And it is important for his deputies to follow Gootkin’s orders because the sheriff’s office is entrusted to the public, Gootkin testified.

“We have a huge responsibility to the people we serve. When you violate that trust, whether it be lying or disobeying an order,” Gootkin said, “I can’t allow that to occur.”

Johnston’s attorney, Todd Shea, on the other hand, argued that Johnston’s firing was a “punishment (that) simply didn’t fit this crime” and that Johnston was entitled to get a copy of the recorder’s contents.

The firing was “cooked up” by the sheriff’s office command staff as a way to get rid of Johnston, who had prior bad incidents with Munter following their breakup, Shea said.
Judge Gilbert sided with Johnston, saying Johnston’s firing was contrary to sheriff’s office policies and state law.

Johnston didn’t refuse to comply with the sheriff’s order, but rather made it clear that he wanted legal advice prior to giving the recorder back to the sheriff’s office.

“Johnston’s short delay in compliance with the sheriff’s order, under the circumstances presented to Johnston, do not equate with a refusal to comply with the order,” Gilbert wrote in her ruling.

And Johnston, a 10-year veteran in the Gallatin County Sheriff’s Office, was fired after a 10-20 minute hearing where no testimony was presented. Additionally, Gilbert noted the order that Johnston was accused of violating was given by Gootkin, who also conducted the disciplinary hearing and who testified that he was “upset, emotional and mad” during both Johnston’s disciplinary hearing and termination meeting.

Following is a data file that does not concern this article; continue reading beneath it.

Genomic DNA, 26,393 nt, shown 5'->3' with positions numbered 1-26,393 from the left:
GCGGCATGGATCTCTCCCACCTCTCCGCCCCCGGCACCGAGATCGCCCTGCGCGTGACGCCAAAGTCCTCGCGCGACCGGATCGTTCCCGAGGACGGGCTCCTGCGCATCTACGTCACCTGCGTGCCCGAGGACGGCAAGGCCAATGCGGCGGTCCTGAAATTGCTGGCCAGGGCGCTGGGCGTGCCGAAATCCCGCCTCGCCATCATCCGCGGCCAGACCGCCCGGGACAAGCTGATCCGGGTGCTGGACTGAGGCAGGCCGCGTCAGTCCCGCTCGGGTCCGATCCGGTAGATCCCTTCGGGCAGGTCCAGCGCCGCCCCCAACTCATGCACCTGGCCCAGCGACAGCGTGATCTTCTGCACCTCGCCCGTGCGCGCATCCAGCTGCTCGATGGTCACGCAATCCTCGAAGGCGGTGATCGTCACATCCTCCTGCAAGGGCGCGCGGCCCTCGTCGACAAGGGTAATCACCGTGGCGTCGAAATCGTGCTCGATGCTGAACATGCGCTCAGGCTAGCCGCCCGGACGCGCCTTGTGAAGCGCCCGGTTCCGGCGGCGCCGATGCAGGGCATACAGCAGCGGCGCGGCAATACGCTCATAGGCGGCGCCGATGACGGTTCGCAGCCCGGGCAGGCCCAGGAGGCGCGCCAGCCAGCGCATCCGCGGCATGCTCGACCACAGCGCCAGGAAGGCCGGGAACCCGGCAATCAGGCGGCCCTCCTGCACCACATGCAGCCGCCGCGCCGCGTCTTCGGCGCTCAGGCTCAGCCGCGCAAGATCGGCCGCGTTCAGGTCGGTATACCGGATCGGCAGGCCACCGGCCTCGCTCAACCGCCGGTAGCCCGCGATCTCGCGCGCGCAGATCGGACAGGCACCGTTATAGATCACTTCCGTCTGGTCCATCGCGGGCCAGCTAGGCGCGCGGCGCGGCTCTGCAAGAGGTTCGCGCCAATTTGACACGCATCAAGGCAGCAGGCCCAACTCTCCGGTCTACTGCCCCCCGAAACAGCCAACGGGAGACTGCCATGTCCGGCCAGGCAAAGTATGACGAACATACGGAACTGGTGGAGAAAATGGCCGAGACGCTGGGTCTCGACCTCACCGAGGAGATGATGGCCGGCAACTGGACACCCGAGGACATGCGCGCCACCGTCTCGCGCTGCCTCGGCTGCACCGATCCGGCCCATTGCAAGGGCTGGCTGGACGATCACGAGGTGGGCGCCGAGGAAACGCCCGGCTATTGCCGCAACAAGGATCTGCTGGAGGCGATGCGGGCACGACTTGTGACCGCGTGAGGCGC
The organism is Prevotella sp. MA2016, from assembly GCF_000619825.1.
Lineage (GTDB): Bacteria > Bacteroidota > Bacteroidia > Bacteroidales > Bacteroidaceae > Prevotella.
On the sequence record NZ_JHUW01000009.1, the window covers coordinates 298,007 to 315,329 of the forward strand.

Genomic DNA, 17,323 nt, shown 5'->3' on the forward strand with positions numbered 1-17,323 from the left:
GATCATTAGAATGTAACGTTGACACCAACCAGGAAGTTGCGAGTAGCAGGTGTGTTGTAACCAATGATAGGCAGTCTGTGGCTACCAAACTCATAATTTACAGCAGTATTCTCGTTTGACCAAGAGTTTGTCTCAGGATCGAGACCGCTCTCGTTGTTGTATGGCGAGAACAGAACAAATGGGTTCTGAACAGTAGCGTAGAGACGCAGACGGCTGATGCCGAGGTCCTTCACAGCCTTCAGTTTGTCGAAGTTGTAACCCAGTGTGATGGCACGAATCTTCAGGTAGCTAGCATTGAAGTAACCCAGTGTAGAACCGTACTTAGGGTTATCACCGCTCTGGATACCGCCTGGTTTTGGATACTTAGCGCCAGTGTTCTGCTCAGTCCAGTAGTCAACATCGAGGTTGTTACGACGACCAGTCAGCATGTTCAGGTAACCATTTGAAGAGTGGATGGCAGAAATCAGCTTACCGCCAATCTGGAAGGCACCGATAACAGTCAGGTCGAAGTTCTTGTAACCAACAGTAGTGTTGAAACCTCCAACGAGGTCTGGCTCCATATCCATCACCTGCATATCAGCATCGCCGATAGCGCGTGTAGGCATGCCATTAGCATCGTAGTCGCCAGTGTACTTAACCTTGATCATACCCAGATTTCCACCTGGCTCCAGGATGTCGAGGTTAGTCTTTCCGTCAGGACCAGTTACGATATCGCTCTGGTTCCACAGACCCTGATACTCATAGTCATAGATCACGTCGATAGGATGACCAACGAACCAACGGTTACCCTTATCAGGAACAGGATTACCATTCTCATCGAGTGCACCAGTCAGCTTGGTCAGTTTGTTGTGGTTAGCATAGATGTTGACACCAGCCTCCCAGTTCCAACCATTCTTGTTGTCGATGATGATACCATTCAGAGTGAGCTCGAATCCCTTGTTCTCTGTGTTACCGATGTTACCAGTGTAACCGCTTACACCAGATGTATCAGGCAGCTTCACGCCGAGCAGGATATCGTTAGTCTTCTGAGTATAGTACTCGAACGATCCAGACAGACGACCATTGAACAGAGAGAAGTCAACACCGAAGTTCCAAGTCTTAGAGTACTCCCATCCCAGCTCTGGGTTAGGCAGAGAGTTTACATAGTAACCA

“The termination hearing that resulted in Johnson’s termination does not pass muster in terms of basic due process rights afforded to any individual facing the potential loss of his or her livelihood,” Gilbert wrote.

Calvin Stacey, a Billings attorney who represented the county during the case, was out of town and unavailable to comment Thursday. Shea declined to comment on the settlement.

$100,000 Settlement and Dismissed DUI Homicide

Source: Montana Law Week

Michael Soule, 44, was charged with vehicular homicide while DUI following the death of his wife Jennifer, 37, in a crash on I-90 west of Bozeman 1/25/12. The State alleged that he was driving a pickup up to 103 mph with BAC .231 when he crashed into a guardrail, and that he had marijuana and cocaine in his system. He pled nolo in exchange for 10 years probation. Judge Salvagni rejected the agreement and he pled not guilty. Salvagni later dismissed the case after ruling that investigators failed to preserve key evidence including a hair consistent with Jennifer’s that was photographed near the driver’s door and recordings of witness interviews and DNA evidence from the driver’s side dash, which could have been used to rebut the State’s theory that he was driving and that Jennifer was ejected from the sunroof. He also ruled that the probable cause affidavit omitted that Jennifer’s and Soule’s DNA were both on the driver’s airbag but only Soule’s was on the passenger airbag, a hair consistent with Jennifer’s hair was on the driver’s door, no fingerprints were recovered from the keys or steering wheel that could have indicated who was driving, no witnesses could identify who was driving, neither Soule nor Jennifer was belted, and both were found outside the vehicle. He also concluded that troopers conducted warrantless searches & seizures in Soule’s hospital room the morning of the crash while he was unconscious and without permission from his family or hospital staff including obtaining health care information, removing his gown & sheet, examining his body, and taking photos of his injuries and personal items. While a urine screening at the hospital tested positive for marijuana & cocaine, a confirmation test was never done and his BAC was never tested for those drugs. The Crime Lab blood draw test indicated .07 BAC and the marijuana in his system was also below the legal limit for medical marijuana cardholders, which Soule was. Soule was represented by Al Avignone in the criminal case.